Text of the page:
Although it is illegal for employers in California and elsewhere to discriminate against employees due to pregnancy, many pregnant women still experience discrimination in the workplace. This is particularly true for pregnant women who work for large corporations.
When you witness unlawful practices in the workplace or notice unlawful policies that are in place at your company, you might deem it appropriate to report the situation to the relevant governmental agency. When your intention is to uphold the law and protect yourself and your coworkers from potential harm or exploitation, you have the complete right to do this. These types of reports, as well as many other actions, are known as whistleblower actions.
The Equal Pay Act was signed into law in 1963, and it was designed to make sure that workers in California and around the country were paid the same for doing equal work. However, a wage gap still exists in 2018. The extent of the gap depends on factors such as a worker's gender and ethnicity. Women generally have to wait until April 10 to get the same pay that a man made in the previous year.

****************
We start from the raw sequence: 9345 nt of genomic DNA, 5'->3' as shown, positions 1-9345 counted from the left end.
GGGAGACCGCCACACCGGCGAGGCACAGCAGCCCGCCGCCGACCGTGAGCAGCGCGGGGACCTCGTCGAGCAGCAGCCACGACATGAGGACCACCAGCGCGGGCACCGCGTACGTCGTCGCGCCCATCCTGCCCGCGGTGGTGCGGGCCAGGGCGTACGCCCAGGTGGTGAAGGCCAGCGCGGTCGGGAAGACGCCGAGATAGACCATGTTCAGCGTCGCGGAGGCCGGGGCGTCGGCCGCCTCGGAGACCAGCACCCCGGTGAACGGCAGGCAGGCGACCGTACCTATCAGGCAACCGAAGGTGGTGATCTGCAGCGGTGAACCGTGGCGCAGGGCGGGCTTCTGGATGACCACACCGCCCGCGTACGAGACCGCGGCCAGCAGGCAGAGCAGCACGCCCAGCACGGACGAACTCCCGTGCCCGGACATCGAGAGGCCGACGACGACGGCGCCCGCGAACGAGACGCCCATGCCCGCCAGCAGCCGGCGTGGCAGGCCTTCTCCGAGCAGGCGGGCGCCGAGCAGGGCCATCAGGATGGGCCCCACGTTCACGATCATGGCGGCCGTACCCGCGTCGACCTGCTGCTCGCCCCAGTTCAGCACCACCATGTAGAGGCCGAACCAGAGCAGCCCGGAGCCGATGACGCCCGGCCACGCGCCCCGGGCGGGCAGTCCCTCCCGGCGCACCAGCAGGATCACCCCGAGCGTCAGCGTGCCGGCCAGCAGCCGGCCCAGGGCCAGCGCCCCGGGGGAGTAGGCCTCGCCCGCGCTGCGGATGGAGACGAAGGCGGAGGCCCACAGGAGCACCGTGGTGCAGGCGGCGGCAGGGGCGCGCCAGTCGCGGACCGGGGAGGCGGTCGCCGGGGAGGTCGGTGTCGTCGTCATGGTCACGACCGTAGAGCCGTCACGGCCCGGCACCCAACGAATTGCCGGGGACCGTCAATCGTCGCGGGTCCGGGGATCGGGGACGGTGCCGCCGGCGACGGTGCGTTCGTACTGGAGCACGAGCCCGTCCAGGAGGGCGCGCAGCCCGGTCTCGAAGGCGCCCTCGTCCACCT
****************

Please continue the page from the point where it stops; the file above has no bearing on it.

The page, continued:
An employer in California or anywhere else in America could commit age discrimination by placing an upper limit on experience required for a job. A man in his 60s applied for a job at STMicroelectronics, Inc. that ultimately went to a person who was 36-years-old. According to the man, he was told by a supervisor that he had too much life experience and could be too inflexible for the role.
Of employees who responded to a CareerBuilder survey, 12 percent said that they had been victims of sexual harassment in the workplace. However, 72 percent said that they had not reported the incident to their employer. Workers in California and throughout the country may feel embarrassed or ashamed after being sexually harassed. Many don't report their experiences because they feel like nothing will be done about it or they will face negative repercussions.